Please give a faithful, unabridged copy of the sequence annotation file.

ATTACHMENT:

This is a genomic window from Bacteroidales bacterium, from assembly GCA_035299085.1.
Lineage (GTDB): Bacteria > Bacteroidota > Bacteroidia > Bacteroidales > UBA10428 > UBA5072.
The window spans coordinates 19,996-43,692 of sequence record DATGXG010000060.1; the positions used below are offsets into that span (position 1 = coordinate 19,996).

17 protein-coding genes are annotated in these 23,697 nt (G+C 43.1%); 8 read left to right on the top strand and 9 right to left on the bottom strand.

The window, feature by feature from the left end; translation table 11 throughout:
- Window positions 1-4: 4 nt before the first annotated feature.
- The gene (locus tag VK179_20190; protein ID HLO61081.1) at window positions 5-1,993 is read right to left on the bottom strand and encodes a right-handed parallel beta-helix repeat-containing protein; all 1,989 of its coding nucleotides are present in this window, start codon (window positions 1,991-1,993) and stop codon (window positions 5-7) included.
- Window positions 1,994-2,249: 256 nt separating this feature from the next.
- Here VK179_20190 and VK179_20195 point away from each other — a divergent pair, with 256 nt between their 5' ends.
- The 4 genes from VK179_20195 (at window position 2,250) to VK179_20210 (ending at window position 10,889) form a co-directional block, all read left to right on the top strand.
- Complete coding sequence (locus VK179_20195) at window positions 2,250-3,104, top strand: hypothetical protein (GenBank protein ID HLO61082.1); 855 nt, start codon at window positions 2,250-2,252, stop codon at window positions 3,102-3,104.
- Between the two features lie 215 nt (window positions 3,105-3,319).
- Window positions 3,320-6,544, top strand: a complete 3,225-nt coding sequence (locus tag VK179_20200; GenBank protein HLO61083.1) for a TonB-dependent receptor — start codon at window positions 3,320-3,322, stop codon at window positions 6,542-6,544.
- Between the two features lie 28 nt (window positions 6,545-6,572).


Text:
This is a genomic window from Bacteroidales bacterium, from assembly GCA_035299085.1.
Lineage (GTDB): Bacteria > Bacteroidota > Bacteroidia > Bacteroidales > UBA10428 > UBA5072.
The window spans coordinates 19,996-43,692 of sequence record DATGXG010000060.1; the positions used below are offsets into that span (position 1 = coordinate 19,996).

17 protein-coding genes are annotated in these 23,697 nt (G+C 43.1%); 8 read left to right on the top strand and 9 right to left on the bottom strand.

The window, feature by feature from the left end; translation table 11 throughout:
- Window positions 1-4: 4 nt before the first annotated feature.
- The gene (locus tag VK179_20190; protein ID HLO61081.1) at window positions 5-1,993 is read right to left on the bottom strand and encodes a right-handed parallel beta-helix repeat-containing protein; all 1,989 of its coding nucleotides are present in this window, start codon (window positions 1,991-1,993) and stop codon (window positions 5-7) included.
- Window positions 1,994-2,249: 256 nt separating this feature from the next.
- Here VK179_20190 and VK179_20195 point away from each other — a divergent pair, with 256 nt between their 5' ends.
- The 4 genes from VK179_20195 (at window position 2,250) to VK179_20210 (ending at window position 10,889) form a co-directional block, all read left to right on the top strand.
- Complete coding sequence (locus VK179_20195) at window positions 2,250-3,104, top strand: hypothetical protein (GenBank protein ID HLO61082.1); 855 nt, start codon at window positions 2,250-2,252, stop codon at window positions 3,102-3,104.
- Between the two features lie 215 nt (window positions 3,105-3,319).
- Window positions 3,320-6,544, top strand: a complete 3,225-nt coding sequence (locus tag VK179_20200; GenBank protein HLO61083.1) for a TonB-dependent receptor — start codon at window positions 3,320-3,322, stop codon at window positions 6,542-6,544.
- Between the two features lie 28 nt (window positions 6,545-6,572).